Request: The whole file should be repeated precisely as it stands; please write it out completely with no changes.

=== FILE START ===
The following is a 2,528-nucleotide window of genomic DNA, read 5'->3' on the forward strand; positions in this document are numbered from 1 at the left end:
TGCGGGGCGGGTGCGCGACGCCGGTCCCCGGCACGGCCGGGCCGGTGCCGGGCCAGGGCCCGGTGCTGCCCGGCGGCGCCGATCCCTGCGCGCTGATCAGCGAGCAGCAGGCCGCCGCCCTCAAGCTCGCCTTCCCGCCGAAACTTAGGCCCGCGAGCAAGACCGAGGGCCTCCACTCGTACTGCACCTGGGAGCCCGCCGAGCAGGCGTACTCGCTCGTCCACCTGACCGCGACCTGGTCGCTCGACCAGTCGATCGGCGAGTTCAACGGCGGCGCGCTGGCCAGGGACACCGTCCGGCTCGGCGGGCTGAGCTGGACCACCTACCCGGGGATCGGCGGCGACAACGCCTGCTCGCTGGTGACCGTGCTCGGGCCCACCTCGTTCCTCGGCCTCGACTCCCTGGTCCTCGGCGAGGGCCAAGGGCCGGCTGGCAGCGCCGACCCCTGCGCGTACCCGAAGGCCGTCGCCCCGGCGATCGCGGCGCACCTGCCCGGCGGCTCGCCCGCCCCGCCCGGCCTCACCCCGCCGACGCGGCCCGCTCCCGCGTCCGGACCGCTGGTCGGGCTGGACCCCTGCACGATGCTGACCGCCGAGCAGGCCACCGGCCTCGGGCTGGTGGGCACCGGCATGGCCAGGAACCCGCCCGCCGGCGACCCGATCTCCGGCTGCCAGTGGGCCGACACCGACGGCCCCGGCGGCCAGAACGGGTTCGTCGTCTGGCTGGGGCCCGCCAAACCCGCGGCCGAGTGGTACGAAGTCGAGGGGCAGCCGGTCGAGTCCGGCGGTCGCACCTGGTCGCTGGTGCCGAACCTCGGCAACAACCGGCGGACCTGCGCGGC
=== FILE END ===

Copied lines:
The following is a 2,528-nucleotide window of genomic DNA, read 5'->3' on the forward strand; positions in this document are numbered from 1 at the left end:
TGCGGGGCGGGTGCGCGACGCCGGTCCCCGGCACGGCCGGGCCGGTGCCGGGCCAGGGCCCGGTGCTGCCCGGCGGCGCCGATCCCTGCGCGCTGATCAGCGAGCAGCAGGCCGCCGCCCTCAAGCTCGCCTTCCCGCCGAAACTTAGGCCCGCGAGCAAGACCGAGGGCCTCCACTCGTACTGCACCTGGGAGCCCGCCGAGCAGGCGTACTCGCTCGTCCACCTGACCGCGACCTGGTCGCTCGACCAGTCGATCGGCGAGTTCAACGGCGGCGCGCTGGCCAGGGACACCGTCCGGCTCGGCGGGCTGAGCTGGACCACCTACCCGGGGATCGGCGGCGACAACGCCTGCTCGCTGGTGACCGTGCTCGGGCCCACCTCGTTCCTCGGCCTCGACTCCCTGGTCCTCGGCGAGGGCCAAGGGCCGGCTGGCAGCGCCGACCCCTGCGCGTACCCGAAGGCCGTCGCCCCGGCGATCGCGGCGCACCTGCCCGGCGGCTCGCCCGCCCCGCCCGGCCTCACCCCGCCGACGCGGCCCGCTCCCGCGTCCGGACCGCTGGTCGGGCTGGACCCCTGCACGATGCTGACCGCCGAGCAGGCCACCGGCCTCGGGCTGGTGGGCACCGGCATGGCCAGGAACCCGCCCGCCGGCGACCCGATCTCCGGCTGCCAGTGGGCCGACACCGACGGCCCCGGCGGCCAGAACGGGTTCGTCGTCTGGCTGGGGCCCGCCAAACCCGCGGCCGAGTGGTACGAAGTCGAGGGGCAGCCGGTCGAGTCCGGCGGTCGCACCTGGTCGCTGGTGCCGAACCTCGGCAACAACCGGCGGACCTGCGCGGC